The only remaining racecourse in Sri Lanka is situated in one of the coolest areas of Sri Lanka at Nuwara Eliya, some 1868 metres above sea level, making it one of the highest in the world, and is run by the Sri Lanka Turf Club. Racing was brought to the island by the British Colonials. Records show that racing took place in Sri Lanka, then Ceylon, as early as the 1840's when John Baker created a thoroughbred training course in the vicinity of his home. English thoroughbreds were imported and a racecourse established in the capital Colombo. By 1866 the Ceylon Turf Club was firmly established and began to keep accurate records of events. However, the first occasion when results were recorded ay Nuwara Eliya racecourse was in 1875, the meeting being administered by the Nuwara Eliya Gymkhana Club. The Ceylon Turf Club was one of the first to make use of the Automatic Totalisor system and was certainly doing so by the mid 1920's. The track has a circumference of 9 furlongs, including a 333 metre home straight, with its principal race, the Governor's Cup, run each April, which can boast a history dating back more than 130 years.

In the first decade of the 20th century the Governor of Ceylon was Sir Henry Edward McCallum, who was born in 1852 and died in 1919. In 1910 he suggested that the Nuwara Eliya Gymkhana Club should be replaced by the Ceylon Turf Club, located in the capital Colombo, to administer the races at Nuwara Eliya and to carry out improvements at the racecourse. This they duly did, increasing prize money, improving the quality of racing, introducing top grade races with increased prize money, and improving the facilities. The course boasted an old, yet historic grandstand where the top tier was reserved for the Stewards and racecourse members. Just after the Second World War ended both Colombo racecourse and Nuwara Eliya racecourse closed in 1956, and it was a further quarter of a century before Nuwara Eliya racecourse reopened.

Sir Ernest de Silva was president of the Ceylon Turf Club and managed to win 2 Governor's Cups. His first success was with Louvello and he followed this up with L'Allegro. The Governor's Cup boasts a long, illustrious history. In 1894 it was won by an Australian horse, Master Walter, ridden by J.Wall and a picture of the horse is shown below courtesy of Shane Turner.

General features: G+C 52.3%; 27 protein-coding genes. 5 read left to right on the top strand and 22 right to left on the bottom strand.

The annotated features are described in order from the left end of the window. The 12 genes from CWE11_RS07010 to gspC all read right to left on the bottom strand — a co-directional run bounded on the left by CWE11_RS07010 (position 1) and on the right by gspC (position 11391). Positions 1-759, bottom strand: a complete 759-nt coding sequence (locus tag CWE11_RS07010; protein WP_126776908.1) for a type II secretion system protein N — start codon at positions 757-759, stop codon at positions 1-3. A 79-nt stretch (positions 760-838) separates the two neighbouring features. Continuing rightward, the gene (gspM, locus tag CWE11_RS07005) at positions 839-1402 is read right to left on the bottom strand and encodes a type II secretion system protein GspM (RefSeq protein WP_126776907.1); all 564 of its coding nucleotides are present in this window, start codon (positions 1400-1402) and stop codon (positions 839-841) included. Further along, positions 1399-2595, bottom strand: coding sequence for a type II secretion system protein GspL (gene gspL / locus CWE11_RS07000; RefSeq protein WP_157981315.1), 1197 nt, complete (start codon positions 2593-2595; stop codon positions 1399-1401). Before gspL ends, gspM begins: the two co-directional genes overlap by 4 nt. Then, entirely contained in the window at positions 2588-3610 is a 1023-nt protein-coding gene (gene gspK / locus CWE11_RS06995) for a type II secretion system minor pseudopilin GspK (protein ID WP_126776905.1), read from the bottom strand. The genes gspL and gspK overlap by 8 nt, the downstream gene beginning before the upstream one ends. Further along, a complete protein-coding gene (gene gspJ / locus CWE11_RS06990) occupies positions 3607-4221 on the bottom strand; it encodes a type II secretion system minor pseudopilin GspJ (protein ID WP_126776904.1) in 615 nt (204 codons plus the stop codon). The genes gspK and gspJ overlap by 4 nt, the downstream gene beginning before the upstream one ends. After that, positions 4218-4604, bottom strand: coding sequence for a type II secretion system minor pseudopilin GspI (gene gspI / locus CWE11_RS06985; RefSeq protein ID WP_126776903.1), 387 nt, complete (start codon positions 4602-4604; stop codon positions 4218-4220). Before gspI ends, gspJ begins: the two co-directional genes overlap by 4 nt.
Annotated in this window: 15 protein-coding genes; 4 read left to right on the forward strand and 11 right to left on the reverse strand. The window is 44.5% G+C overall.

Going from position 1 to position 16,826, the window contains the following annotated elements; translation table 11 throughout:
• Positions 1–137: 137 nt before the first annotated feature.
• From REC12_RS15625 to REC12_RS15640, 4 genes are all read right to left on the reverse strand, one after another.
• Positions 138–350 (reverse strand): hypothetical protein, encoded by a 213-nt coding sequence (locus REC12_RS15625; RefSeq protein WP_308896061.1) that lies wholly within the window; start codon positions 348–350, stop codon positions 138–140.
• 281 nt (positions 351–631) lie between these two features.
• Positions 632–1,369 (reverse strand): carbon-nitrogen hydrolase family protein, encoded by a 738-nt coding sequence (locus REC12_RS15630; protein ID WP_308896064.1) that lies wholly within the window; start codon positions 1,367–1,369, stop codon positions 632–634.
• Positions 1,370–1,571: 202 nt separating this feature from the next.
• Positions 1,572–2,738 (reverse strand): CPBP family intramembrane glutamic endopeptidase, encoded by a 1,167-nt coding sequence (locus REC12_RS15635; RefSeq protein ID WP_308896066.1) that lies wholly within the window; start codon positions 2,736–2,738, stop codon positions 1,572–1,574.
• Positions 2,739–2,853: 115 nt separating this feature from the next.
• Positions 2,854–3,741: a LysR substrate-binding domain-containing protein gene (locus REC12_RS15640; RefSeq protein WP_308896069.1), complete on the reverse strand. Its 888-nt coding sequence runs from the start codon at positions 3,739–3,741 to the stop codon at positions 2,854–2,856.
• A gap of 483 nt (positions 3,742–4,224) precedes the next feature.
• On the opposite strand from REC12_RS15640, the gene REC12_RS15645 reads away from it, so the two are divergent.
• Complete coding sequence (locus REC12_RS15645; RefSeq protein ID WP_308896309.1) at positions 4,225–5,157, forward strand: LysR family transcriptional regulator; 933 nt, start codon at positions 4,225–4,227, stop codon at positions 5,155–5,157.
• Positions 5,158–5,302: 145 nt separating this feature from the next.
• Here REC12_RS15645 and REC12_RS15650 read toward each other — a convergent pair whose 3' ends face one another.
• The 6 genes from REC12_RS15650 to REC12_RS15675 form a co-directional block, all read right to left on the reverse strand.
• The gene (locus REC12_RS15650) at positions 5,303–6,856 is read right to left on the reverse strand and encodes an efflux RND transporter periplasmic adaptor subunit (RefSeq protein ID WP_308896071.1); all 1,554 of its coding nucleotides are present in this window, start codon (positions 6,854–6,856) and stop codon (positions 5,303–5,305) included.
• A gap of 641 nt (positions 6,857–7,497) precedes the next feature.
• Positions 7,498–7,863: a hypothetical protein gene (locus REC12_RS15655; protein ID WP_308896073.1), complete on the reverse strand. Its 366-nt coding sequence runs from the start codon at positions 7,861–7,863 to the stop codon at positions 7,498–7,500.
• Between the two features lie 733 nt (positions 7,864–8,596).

I am grateful to Rob Blakeman for the scans of the Nuwara Eliya Governor's Cup from 1890 show opposite. The race was run over 9 furlongs and was won by Rescue.

Although the inaugural running of the Governor's Cup is said to have been staged as early as 1833, there have been many dual and triple winners. In 1870 and 1871 the Australian horse Darkie, bred by Mr C Baldwin in New South Wales was a dual winner. One of the most successful owners was Edwin Lionel Frederick de Soysa (shown opposite with a selection of his trophies) who won it in 1896 and 1897 with Jack O'Lantern, winning again in 1899 with North British and 1900 with Merloolas. On the back of his successes he built new racing stables at Colpetty in 1905 and promptly won the 1907 Governor's Cup with Footprint. More recently Double Eagle, latterly trained by S V Mathialagan, won in 2008, 2009 and 2010 to complete a remarkable treble.

Today the course is administered by the Sri Lanka Turf Club, the course itself managed by the Sugathadasa National Sports Complex Authority. Annually it stages 5 meetings in April and regular meetings in the period between August and December. Whilst its principal race remains the Governor's Cup over 9 furlongs, which held its inaugural running in 1833, the other feature races are the Independence Cup over 9 furlongs, the Queen's Cup over 10 furlongs and the RTC Magic Million Cup over 9 furlongs. Later in the season, in August the Brown's Cup over 7 furlongs is well attended, and later still the Mayor's Cup over 7 furlongs is held each December.

If you have badges, racecards, pictures of the racecourse or further details about the course, including your memories, then email

ISBN 978-0-9957632-0-3

652 pages

774 former courses

ISBN 978-0-9957632-1-0

352 pages

400 former courses

ISBN 978-0-9957632-2-7

180 pages

140 former courses

ISBN 978-0-9957632-3-4

264 pages

235 former courses

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